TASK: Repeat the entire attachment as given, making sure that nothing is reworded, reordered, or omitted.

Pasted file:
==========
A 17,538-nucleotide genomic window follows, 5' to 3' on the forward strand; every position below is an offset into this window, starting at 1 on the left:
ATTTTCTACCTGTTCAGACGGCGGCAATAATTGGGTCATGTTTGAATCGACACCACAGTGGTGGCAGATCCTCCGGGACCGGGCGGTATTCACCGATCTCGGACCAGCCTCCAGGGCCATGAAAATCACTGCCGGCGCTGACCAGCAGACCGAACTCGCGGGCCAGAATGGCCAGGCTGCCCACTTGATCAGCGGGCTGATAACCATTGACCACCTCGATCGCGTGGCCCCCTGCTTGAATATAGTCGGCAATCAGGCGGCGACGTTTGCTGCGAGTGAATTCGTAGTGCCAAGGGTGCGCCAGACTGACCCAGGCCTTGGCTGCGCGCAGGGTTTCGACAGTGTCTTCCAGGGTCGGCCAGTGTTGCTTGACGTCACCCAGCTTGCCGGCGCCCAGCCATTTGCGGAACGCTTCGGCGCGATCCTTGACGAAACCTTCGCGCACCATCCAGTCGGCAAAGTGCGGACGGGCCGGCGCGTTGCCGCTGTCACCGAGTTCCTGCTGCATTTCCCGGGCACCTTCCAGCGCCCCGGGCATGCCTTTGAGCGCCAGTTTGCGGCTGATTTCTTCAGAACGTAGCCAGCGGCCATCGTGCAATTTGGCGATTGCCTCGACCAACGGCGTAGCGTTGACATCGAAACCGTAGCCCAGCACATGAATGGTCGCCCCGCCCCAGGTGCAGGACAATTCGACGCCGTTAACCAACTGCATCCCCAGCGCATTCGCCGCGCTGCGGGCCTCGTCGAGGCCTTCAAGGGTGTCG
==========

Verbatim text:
A 17,538-nucleotide genomic window follows, 5' to 3' on the forward strand; every position below is an offset into this window, starting at 1 on the left:
ATTTTCTACCTGTTCAGACGGCGGCAATAATTGGGTCATGTTTGAATCGACACCACAGTGGTGGCAGATCCTCCGGGACCGGGCGGTATTCACCGATCTCGGACCAGCCTCCAGGGCCATGAAAATCACTGCCGGCGCTGACCAGCAGACCGAACTCGCGGGCCAGAATGGCCAGGCTGCCCACTTGATCAGCGGGCTGATAACCATTGACCACCTCGATCGCGTGGCCCCCTGCTTGAATATAGTCGGCAATCAGGCGGCGACGTTTGCTGCGAGTGAATTCGTAGTGCCAAGGGTGCGCCAGACTGACCCAGGCCTTGGCTGCGCGCAGGGTTTCGACAGTGTCTTCCAGGGTCGGCCAGTGTTGCTTGACGTCACCCAGCTTGCCGGCGCCCAGCCATTTGCGGAACGCTTCGGCGCGATCCTTGACGAAACCTTCGCGCACCATCCAGTCGGCAAAGTGCGGACGGGCCGGCGCGTTGCCGCTGTCACCGAGTTCCTGCTGCATTTCCCGGGCACCTTCCAGCGCCCCGGGCATGCCTTTGAGCGCCAGTTTGCGGCTGATTTCTTCAGAACGTAGCCAGCGGCCATCGTGCAATTTGGCGATTGCCTCGACCAACGGCGTAGCGTTGACATCGAAACCGTAGCCCAGCACATGAATGGTCGCCCCGCCCCAGGTGCAGGACAATTCGACGCCGTTAACCAACTGCATCCCCAGCGCATTCGCCGCGCTGCGGGCCTCGTCGAGGCCTTCAAGGGTGTCG